Maybe Maybin: The Marlins lose Cody Ross to the Giants, no great loss as he was hitting just .265/.316/.405. The move opens yet another opportunity for 23-year-old Cameron Maybin, who was sent down to the minors in early June while hitting just .236/.297/.346 and striking out in 28.3 percent of his plate appearances. After hitting .323/.379/.489 while striking out just 20.3 percent of the time at Triple-A New Orleans-good for a .297 TAv-he returns to the majors and goes 4-for-9 in his first two games, though he strikes out twice as well. Meanwhile, the Marlins’ financial chicanery via revenue sharing comes to light, showing that the team could have taken on a considerably greater share of the cost of their new stadium.


Keystone Light: Luis Castillo‘s walkoff single sends the Mets past the Marlins, giving the sputtering offense (2.8 runs per game this month) the rare highlight. It’s just Castillo’s second hit since August 4; he’s just 2-for-18 since then while starting five of 18 games, hitting .237/.337/.275 overall. As bad as that line is, it dwarfs the .167/.264/.203 performance of rookie Ruben Tejada, who’s usurped Castillo’s playing time because, you know, “youth movement.” Throw in the mercifully released Alex Cora and you’ve got an execrable .218/.299/.269 performance from the team’s second basemen, good for an OPS 55 points lower than that of any other major-league team. Castillo has still got one year at $6 million remaining on his deal; he’s compiled all of 3.3 WARP through the first three years of his deal ($19 million).


Sub-Parra: As bad as the Brewers’ rotation has been-15th in the league in SNLVAR, with a 5.44 Fair Run Average-manager Ken Macha reaches the inevitable conclusion that Manny Parra can’t cut it. He’s got a 6.19 ERA as a starter, not to mention a .368 SNWP, the second-lowest in the league among pitchers with at least 100 innings. The southpaw has become particularly incapable of retiring lefty hitters, who are batting a searing .358/.417/.642 against him in 143 PA this year, the first time in his career he’s shown a reverse platoon split. Meanwhile, Bud Selig gets a statue in front of Miller Park, believed to be the first ever devoted to a used car salesman.


Sayonara, Sweet Lou: A month after announcing his retirement at the end of the season, Lou Piniella accelerates his departure to tend to his ailing mother. With his team 23 games under .500 and on a 96-loss pace, who can blame him, particularly with such an ignominious sendoff? The team wins its first three games under interim skipper Mike Quade thanks to some solid starting pitching from Casey Coleman (in his own major league debut) and Carlos Zambrano, who’s got a 2.25 ERA in four starts since returning to the rotation despite a 15/16 K/BB ratio in 24 frames.


Going Down Again: Just three starts into his return from a bout of shoulder stiffness, Stephen Strasburg departs after 4.1 innings due to a strained flexor tendon. He is back on the disabled list and probably done for the season; if so, he finishes with a 2.91 ERA, 12.2 K/9 and a .572 SNWP. Team announcer Rob Dibble-who’s having a great summer when it comes to inserting his foot in his mouth-tells the young phenom to “suck it up,” though if there’s anyone less qualified to discuss how to handle arm injuries it’s the former Nasty Boy, who pitched through pain only to suck it up via a 6.75 ERA in 68 innings after his age-28 season, depriving him of big free agent dollars.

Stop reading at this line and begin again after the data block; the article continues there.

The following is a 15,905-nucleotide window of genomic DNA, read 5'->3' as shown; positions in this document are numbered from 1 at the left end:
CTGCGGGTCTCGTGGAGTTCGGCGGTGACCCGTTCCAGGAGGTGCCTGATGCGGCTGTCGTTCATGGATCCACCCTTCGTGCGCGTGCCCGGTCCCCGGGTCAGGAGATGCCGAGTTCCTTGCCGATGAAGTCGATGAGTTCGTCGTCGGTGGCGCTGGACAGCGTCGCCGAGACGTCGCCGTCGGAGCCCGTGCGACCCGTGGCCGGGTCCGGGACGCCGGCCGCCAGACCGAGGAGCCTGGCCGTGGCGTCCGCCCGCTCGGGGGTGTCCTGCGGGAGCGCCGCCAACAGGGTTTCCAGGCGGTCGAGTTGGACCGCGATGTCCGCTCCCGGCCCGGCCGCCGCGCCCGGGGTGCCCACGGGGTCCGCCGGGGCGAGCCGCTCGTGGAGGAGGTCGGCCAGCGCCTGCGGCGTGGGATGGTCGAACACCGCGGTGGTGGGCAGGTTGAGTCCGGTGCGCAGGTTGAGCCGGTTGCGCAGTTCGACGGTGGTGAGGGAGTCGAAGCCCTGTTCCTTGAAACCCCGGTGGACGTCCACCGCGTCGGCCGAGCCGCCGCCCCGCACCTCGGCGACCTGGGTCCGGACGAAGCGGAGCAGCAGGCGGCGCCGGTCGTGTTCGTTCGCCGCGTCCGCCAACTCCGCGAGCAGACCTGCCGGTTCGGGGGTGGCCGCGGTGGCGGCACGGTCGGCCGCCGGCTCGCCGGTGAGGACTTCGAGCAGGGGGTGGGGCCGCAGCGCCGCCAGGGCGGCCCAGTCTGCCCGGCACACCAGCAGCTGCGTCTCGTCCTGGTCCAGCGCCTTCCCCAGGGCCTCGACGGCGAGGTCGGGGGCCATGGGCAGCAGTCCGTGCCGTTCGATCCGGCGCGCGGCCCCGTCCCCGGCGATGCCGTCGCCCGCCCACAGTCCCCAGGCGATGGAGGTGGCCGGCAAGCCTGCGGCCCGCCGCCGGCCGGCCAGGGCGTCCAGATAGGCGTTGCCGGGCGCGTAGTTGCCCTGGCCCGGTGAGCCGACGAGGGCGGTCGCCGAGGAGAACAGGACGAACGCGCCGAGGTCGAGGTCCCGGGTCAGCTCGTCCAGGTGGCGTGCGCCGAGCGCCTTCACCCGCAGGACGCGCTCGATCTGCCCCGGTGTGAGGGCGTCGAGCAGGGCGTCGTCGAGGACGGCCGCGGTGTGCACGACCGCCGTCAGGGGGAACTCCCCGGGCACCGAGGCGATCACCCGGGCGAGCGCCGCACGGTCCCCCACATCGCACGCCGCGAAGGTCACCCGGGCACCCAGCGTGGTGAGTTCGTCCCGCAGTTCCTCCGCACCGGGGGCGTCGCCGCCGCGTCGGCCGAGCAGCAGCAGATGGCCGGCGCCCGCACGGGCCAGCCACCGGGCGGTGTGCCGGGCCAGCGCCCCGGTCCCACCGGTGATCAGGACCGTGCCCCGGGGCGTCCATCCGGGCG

Getting Their Phil: The Astros dent the Phillies’ wild card hopes by taking the first three games of a four-game series which at one point features the surreal sight of former ace Roy Oswalt playing left field against them in an extra-inning affair and making the final out of the game at the plate. Former Phil J. A. Happ tops Roy Halladay in the third game of the series, with another former Phil, Michael Bourn, hitting a solo homer off the Doc. Also homering in that game is Hunter Pence, who’s tearing up the league (.331/.354/.571/8 HR) in the second half after slumping through the first (.263/.316/.427/12 HR).


Barry Good: Rookie Barry Enright outduels Ubaldo Jimenez, yielding just one run in 6.2 frames. Ten starts into his major-league career, Enright has yet to surrender more than three runs; he’s got six quality starts, a 2.73 ERA and a .608 SNWP. Fellow rookie Daniel Hudson is the only teammate with an SNWP above .500; he’s at .708 after seven shutout innings against the Rox, though his offense fails to get him a run. Hudson has a 28/3 K/BB ratio over his last three starts, but the Diamondbacks have won just one due to poor run support.


Young Buc and Big Bucks: Jose Tabata‘s sixth-inning homer off Johan Santana pushes the Pirates past the Mets. The homer is part of a 14-for-30 tear for Tabata over his last nine games. He’s hitting a scorching .362/.391/.477 since the break, tops on the team in all three triple-slash categories. Meanwhile, a leak of financial documents shows that the Bucs have been raking in big-dollar profits thanks to revenue sharing, news which won’t sit well with any fan who’s suffered through their 18 consecutive losing seasons while watching them scrimp and save.

The Prospectus Hit List rankings are derived from Won-Loss records and several measurements pertaining to run differentials, both actual and adjusted, from Baseball Prospectus Adjusted Standings through the close of play on every Thursday.

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That was Casey Coleman's second start and sixth appearance for the Cubs, not his major league debut.
Aw, crap. Clearly I read first win and thought first start as well. E-6.